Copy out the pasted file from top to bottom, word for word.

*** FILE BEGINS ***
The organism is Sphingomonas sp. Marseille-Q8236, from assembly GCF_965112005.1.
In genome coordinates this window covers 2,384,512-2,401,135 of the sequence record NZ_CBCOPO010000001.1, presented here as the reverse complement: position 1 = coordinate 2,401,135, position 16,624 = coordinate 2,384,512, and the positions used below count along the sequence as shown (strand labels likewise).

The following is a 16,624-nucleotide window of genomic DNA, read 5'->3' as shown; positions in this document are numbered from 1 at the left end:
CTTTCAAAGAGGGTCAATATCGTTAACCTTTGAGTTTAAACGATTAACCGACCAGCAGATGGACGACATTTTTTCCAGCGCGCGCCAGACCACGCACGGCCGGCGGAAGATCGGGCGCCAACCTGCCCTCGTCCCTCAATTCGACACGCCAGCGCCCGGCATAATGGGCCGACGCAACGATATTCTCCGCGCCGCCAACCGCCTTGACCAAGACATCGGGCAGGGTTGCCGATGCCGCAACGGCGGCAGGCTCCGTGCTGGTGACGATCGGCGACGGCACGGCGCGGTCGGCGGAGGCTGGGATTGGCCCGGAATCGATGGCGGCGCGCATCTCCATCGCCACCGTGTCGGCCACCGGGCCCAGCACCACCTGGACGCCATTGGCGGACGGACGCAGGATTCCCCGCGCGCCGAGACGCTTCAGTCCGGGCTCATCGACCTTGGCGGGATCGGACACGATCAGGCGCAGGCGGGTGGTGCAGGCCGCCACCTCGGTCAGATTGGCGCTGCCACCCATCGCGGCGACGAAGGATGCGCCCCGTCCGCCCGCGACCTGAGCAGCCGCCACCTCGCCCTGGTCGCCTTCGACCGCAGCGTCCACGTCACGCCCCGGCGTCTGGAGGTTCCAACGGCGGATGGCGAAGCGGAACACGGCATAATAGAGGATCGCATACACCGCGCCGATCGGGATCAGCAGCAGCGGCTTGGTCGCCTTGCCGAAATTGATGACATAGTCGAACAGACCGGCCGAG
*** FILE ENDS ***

The organism is Sphingomonas sp. Marseille-Q8236, from assembly GCF_965112005.1.
In genome coordinates this window covers 2,384,512-2,401,135 of the sequence record NZ_CBCOPO010000001.1, presented here as the reverse complement: position 1 = coordinate 2,401,135, position 16,624 = coordinate 2,384,512, and the positions used below count along the sequence as shown (strand labels likewise).

The following is a 16,624-nucleotide window of genomic DNA, read 5'->3' as shown; positions in this document are numbered from 1 at the left end:
CTTTCAAAGAGGGTCAATATCGTTAACCTTTGAGTTTAAACGATTAACCGACCAGCAGATGGACGACATTTTTTCCAGCGCGCGCCAGACCACGCACGGCCGGCGGAAGATCGGGCGCCAACCTGCCCTCGTCCCTCAATTCGACACGCCAGCGCCCGGCATAATGGGCCGACGCAACGATATTCTCCGCGCCGCCAACCGCCTTGACCAAGACATCGGGCAGGGTTGCCGATGCCGCAACGGCGGCAGGCTCCGTGCTGGTGACGATCGGCGACGGCACGGCGCGGTCGGCGGAGGCTGGGATTGGCCCGGAATCGATGGCGGCGCGCATCTCCATCGCCACCGTGTCGGCCACCGGGCCCAGCACCACCTGGACGCCATTGGCGGACGGACGCAGGATTCCCCGCGCGCCGAGACGCTTCAGTCCGGGCTCATCGACCTTGGCGGGATCGGACACGATCAGGCGCAGGCGGGTGGTGCAGGCCGCCACCTCGGTCAGATTGGCGCTGCCACCCATCGCGGCGACGAAGGATGCGCCCCGTCCGCCCGCGACCTGAGCAGCCGCCACCTCGCCCTGGTCGCCTTCGACCGCAGCGTCCACGTCACGCCCCGGCGTCTGGAGGTTCCAACGGCGGATGGCGAAGCGGAACACGGCATAATAGAGGATCGCATACACCGCGCCGATCGGGATCAGCAGCAGCGGCTTGGTCGCCTTGCCGAAATTGATGACATAGTCGAACAGACCGGCCGAG